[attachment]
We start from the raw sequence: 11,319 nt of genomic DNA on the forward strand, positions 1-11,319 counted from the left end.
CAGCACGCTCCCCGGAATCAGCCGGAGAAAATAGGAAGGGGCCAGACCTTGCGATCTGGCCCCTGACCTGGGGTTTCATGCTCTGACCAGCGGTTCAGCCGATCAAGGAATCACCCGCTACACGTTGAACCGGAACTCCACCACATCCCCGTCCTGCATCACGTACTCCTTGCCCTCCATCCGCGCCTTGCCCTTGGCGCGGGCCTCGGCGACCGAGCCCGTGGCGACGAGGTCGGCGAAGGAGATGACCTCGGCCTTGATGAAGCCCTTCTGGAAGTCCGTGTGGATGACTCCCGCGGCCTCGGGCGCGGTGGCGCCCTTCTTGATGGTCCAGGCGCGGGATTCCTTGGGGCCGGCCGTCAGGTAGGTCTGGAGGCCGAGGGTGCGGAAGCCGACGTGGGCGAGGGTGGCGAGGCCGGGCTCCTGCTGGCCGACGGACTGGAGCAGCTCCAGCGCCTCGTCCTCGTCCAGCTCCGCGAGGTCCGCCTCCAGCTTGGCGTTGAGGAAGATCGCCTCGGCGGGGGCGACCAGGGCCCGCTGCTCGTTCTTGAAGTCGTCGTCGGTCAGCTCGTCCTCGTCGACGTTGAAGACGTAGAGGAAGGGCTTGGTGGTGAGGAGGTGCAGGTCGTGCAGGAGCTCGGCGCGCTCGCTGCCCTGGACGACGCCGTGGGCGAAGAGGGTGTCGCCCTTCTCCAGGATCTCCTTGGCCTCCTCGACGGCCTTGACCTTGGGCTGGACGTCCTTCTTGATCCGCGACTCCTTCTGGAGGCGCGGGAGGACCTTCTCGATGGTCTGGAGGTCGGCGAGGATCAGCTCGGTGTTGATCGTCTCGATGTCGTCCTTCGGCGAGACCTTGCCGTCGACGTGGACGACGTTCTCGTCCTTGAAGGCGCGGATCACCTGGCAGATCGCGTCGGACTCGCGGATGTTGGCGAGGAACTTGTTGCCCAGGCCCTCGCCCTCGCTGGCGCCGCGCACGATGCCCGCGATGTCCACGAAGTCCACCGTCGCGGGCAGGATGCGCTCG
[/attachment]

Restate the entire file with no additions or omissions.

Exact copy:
We start from the raw sequence: 11,319 nt of genomic DNA on the forward strand, positions 1-11,319 counted from the left end.
CAGCACGCTCCCCGGAATCAGCCGGAGAAAATAGGAAGGGGCCAGACCTTGCGATCTGGCCCCTGACCTGGGGTTTCATGCTCTGACCAGCGGTTCAGCCGATCAAGGAATCACCCGCTACACGTTGAACCGGAACTCCACCACATCCCCGTCCTGCATCACGTACTCCTTGCCCTCCATCCGCGCCTTGCCCTTGGCGCGGGCCTCGGCGACCGAGCCCGTGGCGACGAGGTCGGCGAAGGAGATGACCTCGGCCTTGATGAAGCCCTTCTGGAAGTCCGTGTGGATGACTCCCGCGGCCTCGGGCGCGGTGGCGCCCTTCTTGATGGTCCAGGCGCGGGATTCCTTGGGGCCGGCCGTCAGGTAGGTCTGGAGGCCGAGGGTGCGGAAGCCGACGTGGGCGAGGGTGGCGAGGCCGGGCTCCTGCTGGCCGACGGACTGGAGCAGCTCCAGCGCCTCGTCCTCGTCCAGCTCCGCGAGGTCCGCCTCCAGCTTGGCGTTGAGGAAGATCGCCTCGGCGGGGGCGACCAGGGCCCGCTGCTCGTTCTTGAAGTCGTCGTCGGTCAGCTCGTCCTCGTCGACGTTGAAGACGTAGAGGAAGGGCTTGGTGGTGAGGAGGTGCAGGTCGTGCAGGAGCTCGGCGCGCTCGCTGCCCTGGACGACGCCGTGGGCGAAGAGGGTGTCGCCCTTCTCCAGGATCTCCTTGGCCTCCTCGACGGCCTTGACCTTGGGCTGGACGTCCTTCTTGATCCGCGACTCCTTCTGGAGGCGCGGGAGGACCTTCTCGATGGTCTGGAGGTCGGCGAGGATCAGCTCGGTGTTGATCGTCTCGATGTCGTCCTTCGGCGAGACCTTGCCGTCGACGTGGACGACGTTCTCGTCCTTGAAGGCGCGGATCACCTGGCAGATCGCGTCGGACTCGCGGATGTTGGCGAGGAACTTGTTGCCCAGGCCCTCGCCCTCGCTGGCGCCGCGCACGATGCCCGCGATGTCCACGAAGTCCACCGTCGCGGGCAGGATGCGCTCG